|Will Donald Tusk and Bronisław Komorowski take Poland into the euro zone|
Courtesy of KPRM
Poland will try to fulfill the criteria to join the euro zone “as soon as possible” but the final decision whether to access or not would have to be “100 percent safe for our country,” said Prime Minister Donald Tusk while speaking on the issue in parliament last week.
The government has begun a push towards bringing the country closer to joining the single currency union, starting with a comprehensive public debate, as it looks to make Poland a core EU member that can participate in the bloc’s key fiscal decisions.
During the speech, the prime minister also said the choice of joining the euro zone would need a “widespread” support amongst MPs, referring to the fact that a two-thirds (or “constitutional”) majority will be needed in parliament to change Poland’s official currency from the złoty to the euro.
“There will not be a constitutional majority for joining the euro zone unless there is widespread and complete conviction that it is safe for Poland,” said Mr Tusk.
However, in order to get a constitutional majority on board, the government would need the support of the largest opposition party, Law and Justice (PiS). But the eurosceptic PiS has said it wants a referendum on the issue.
Euro enthusiasts would be hard-pressed to win such a referendum. A December Ipsos Observer survey showed 56 percent of Poles were against Poland adopting the euro.
President in favor
This week, the prime minister and his government are scheduled to meet with President Bronisław Komorowski in a special Cabinet Council meeting organized to discuss Poland’s path to the the euro zone. The president fully supports Poland adopting the European common currency.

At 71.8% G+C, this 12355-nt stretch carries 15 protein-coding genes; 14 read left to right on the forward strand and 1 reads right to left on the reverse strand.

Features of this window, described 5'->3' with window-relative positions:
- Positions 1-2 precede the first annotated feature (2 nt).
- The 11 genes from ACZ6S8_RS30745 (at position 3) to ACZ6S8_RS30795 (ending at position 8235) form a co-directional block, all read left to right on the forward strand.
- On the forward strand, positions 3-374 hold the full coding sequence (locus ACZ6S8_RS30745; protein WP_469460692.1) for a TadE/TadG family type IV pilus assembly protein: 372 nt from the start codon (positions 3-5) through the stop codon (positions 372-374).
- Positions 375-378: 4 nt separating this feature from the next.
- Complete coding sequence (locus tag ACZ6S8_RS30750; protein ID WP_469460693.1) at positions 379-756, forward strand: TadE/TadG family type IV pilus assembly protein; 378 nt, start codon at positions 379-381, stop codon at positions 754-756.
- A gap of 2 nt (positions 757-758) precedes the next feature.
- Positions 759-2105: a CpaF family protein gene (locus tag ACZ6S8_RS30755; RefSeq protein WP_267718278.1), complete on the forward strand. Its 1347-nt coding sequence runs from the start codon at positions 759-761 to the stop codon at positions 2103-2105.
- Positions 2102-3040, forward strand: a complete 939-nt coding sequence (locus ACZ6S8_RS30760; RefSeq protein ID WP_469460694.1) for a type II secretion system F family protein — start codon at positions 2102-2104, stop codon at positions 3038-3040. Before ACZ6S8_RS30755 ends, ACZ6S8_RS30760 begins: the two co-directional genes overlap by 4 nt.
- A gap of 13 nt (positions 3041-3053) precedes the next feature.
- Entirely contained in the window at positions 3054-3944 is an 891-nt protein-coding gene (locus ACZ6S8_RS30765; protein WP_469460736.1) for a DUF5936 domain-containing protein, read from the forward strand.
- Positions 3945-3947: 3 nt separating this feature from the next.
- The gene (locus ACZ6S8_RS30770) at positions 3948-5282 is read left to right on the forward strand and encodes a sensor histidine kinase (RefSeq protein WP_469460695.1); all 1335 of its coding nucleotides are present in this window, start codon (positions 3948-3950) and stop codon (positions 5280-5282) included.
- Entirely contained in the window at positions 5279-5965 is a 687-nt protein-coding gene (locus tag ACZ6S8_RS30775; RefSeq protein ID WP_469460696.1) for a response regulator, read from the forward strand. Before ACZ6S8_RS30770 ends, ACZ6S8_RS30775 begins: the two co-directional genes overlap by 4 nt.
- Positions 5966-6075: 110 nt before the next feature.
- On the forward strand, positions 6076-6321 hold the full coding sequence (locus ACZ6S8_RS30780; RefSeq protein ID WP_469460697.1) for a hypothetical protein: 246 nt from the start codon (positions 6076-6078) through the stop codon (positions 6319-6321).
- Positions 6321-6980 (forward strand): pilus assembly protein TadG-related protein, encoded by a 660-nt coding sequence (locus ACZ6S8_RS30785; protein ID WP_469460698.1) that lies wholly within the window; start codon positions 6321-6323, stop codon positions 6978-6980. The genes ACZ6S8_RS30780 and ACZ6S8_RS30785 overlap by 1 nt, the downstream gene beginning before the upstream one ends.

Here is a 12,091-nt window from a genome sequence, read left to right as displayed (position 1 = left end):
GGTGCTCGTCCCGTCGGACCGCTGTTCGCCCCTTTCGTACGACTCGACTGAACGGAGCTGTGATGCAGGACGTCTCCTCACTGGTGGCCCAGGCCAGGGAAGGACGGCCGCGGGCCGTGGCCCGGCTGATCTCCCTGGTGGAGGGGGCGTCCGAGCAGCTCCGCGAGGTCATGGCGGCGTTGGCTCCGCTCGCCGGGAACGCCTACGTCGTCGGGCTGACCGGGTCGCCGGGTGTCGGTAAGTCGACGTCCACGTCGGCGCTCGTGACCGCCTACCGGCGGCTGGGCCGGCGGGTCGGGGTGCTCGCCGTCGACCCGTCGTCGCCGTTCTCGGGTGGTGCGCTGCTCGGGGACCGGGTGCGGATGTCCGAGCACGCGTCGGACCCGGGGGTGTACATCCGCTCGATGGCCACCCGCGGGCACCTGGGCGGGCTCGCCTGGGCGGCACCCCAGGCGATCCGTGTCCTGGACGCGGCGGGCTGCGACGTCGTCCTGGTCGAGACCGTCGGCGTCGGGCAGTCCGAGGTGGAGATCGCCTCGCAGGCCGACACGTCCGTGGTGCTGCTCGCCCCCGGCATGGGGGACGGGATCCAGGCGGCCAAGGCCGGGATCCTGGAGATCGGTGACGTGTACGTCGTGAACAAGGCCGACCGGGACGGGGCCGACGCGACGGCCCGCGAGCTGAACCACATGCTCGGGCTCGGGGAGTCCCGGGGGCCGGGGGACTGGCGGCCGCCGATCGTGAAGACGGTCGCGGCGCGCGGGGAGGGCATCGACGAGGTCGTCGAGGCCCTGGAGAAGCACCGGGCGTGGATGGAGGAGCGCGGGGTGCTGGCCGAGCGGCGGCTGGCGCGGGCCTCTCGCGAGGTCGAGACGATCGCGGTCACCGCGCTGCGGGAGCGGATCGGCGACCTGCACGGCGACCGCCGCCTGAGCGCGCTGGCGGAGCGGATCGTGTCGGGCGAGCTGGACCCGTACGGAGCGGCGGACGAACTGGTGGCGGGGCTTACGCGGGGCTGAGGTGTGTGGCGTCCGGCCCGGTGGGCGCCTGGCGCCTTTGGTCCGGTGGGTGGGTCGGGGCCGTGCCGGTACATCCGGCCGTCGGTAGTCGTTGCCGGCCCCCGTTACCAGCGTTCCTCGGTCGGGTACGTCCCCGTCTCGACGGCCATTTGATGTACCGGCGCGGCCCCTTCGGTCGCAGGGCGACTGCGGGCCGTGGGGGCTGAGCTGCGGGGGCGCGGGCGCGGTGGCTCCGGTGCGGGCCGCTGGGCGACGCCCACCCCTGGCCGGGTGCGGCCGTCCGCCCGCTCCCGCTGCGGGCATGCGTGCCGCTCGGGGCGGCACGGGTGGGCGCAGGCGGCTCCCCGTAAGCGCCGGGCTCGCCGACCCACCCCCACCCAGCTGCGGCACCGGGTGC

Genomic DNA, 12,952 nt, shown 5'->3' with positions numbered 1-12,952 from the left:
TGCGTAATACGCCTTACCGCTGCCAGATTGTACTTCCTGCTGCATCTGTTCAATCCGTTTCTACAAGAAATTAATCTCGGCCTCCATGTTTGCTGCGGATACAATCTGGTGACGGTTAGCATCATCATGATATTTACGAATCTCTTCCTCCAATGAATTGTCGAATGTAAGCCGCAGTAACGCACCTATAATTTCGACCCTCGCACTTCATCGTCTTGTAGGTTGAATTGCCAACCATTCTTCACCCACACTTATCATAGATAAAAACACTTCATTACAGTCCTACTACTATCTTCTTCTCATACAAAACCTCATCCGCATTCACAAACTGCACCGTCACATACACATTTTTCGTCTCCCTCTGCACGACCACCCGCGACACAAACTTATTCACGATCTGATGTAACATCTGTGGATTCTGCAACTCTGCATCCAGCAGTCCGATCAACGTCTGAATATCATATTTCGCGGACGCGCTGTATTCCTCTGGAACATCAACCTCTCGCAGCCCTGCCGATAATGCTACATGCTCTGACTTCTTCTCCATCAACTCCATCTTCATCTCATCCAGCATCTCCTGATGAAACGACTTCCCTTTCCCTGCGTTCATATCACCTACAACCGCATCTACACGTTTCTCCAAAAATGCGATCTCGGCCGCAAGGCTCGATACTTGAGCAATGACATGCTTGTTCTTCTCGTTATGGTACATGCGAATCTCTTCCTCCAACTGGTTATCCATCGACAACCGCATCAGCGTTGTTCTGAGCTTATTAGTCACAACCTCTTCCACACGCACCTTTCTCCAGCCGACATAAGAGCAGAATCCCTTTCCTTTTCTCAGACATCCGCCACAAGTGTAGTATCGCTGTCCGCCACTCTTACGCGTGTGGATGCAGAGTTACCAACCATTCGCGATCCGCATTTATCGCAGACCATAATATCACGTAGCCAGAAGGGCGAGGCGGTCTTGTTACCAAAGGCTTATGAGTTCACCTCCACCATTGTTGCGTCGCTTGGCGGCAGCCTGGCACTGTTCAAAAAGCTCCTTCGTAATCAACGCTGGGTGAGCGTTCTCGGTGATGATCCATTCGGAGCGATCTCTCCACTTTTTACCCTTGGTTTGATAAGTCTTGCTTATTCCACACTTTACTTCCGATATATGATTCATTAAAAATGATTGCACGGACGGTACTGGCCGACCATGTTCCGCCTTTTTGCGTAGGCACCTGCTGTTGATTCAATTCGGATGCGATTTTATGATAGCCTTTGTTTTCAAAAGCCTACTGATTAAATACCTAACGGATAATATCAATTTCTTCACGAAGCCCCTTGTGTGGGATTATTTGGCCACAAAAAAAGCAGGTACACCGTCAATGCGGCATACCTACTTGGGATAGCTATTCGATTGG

In an interview for television channel TVP1 last month, Mr Komorowski said that Poland should be able to fulfill the euro zone’s convergence criteria by 2015.
“Today instead of considering theoretical matters, such as taking decisions about Poland’s membership in the euro zone, we should concentrate on the first phase: fulfilling the requirements to join the euro zone ... because they are good for Poland,” the president said.
Nevertheless, Mr Komorowski has given no indication that he intends to hurry the prime minister and his government on the issue, at least for now.
Conditions to meet
In 2008, Prime Minister Tusk said that Poland would adopt the euro by 2011 – that was just days before the collapse of Lehman Brothers, and the ensuing global economic crisis meant all those plans went out the window. Since then, the Polish government has maintained that it is committed to joining the euro zone while refusing to set a concrete date for eventual membership. However, government officials say that Poland will have fulfilled all the criteria needed to join the currency zone by 2015.
To be able to adopt the euro, Poland must meet the conditions laid out in the EU’s Maastricht Treaty, such as bringing its budget deficit to within 3 percent of GDP, public debt below 60 percent of GDP and the inflation rate to within 1.5 percentage points of the average of the three EU states with the slowest price growth. It must also meet certain interest-rate convergence criteria and spend two years in the European Exchange Rate Mechanism (ERM II).